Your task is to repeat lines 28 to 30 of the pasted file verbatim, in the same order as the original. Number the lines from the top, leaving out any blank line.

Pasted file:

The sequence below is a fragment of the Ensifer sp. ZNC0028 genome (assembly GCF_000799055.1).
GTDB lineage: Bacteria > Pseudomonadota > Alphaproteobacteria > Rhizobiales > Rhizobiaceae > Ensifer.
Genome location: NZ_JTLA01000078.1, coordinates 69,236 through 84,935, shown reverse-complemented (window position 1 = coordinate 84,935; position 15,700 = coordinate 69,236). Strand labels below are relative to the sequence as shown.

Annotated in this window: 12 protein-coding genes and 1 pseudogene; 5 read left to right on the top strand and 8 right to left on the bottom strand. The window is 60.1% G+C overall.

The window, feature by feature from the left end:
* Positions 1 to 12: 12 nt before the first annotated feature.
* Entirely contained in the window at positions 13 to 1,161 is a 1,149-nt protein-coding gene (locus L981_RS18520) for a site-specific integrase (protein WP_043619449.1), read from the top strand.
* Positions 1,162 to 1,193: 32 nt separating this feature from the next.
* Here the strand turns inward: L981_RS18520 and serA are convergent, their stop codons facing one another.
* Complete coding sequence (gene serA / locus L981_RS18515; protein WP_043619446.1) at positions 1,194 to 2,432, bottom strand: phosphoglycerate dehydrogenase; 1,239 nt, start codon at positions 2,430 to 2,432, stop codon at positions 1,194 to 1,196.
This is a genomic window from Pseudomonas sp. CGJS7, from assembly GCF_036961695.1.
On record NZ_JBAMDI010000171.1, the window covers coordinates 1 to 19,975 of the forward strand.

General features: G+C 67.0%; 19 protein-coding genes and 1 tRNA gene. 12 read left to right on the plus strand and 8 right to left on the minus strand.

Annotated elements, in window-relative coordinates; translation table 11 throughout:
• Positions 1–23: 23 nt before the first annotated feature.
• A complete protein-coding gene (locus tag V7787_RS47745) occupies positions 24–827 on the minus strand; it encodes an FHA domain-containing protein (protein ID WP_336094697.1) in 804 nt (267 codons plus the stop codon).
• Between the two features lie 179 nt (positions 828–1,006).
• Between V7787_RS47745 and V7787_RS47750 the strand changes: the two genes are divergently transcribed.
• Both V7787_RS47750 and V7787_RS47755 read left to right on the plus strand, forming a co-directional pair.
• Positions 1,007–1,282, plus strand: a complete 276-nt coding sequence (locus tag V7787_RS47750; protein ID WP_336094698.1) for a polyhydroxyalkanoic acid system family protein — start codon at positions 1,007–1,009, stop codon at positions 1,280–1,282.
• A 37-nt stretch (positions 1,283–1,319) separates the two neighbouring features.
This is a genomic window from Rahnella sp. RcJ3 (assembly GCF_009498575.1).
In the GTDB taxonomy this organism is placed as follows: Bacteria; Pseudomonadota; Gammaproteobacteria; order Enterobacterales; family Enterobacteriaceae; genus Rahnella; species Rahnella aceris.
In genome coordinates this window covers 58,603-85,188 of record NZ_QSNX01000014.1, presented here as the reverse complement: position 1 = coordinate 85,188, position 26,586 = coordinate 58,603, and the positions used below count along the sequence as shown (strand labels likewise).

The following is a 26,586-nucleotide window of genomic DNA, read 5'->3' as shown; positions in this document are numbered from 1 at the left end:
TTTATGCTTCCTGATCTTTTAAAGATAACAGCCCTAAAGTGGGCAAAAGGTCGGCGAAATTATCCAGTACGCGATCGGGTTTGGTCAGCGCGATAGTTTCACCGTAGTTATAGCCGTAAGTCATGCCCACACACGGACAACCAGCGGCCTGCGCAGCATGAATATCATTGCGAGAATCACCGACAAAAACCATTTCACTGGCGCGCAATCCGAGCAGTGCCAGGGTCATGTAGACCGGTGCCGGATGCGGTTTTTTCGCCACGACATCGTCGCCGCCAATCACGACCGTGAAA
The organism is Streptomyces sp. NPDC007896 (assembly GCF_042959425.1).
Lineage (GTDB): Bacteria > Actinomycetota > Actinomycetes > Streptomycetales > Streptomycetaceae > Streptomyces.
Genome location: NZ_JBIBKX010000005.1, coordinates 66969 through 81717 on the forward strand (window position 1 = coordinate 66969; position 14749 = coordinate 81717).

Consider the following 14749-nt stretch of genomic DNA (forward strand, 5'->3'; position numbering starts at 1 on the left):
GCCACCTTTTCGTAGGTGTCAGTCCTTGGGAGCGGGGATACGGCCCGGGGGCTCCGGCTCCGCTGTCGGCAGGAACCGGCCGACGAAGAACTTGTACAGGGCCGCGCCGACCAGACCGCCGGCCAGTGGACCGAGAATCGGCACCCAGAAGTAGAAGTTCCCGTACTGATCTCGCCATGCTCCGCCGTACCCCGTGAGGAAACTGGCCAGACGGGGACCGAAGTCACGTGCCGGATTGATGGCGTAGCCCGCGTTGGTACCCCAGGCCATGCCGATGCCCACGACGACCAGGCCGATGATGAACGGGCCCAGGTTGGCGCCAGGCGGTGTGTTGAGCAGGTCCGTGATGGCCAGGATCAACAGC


Lineage (GTDB): Bacteria > Actinomycetota > Actinomycetes > Streptomycetales > Streptomycetaceae > Streptomyces.
Genome location: NZ_JBIBKX010000005.1, coordinates 66969 through 81717 on the forward strand (window position 1 = coordinate 66969; position 14749 = coordinate 81717).

Consider the following 14749-nt stretch of genomic DNA (forward strand, 5'->3'; position numbering starts at 1 on the left):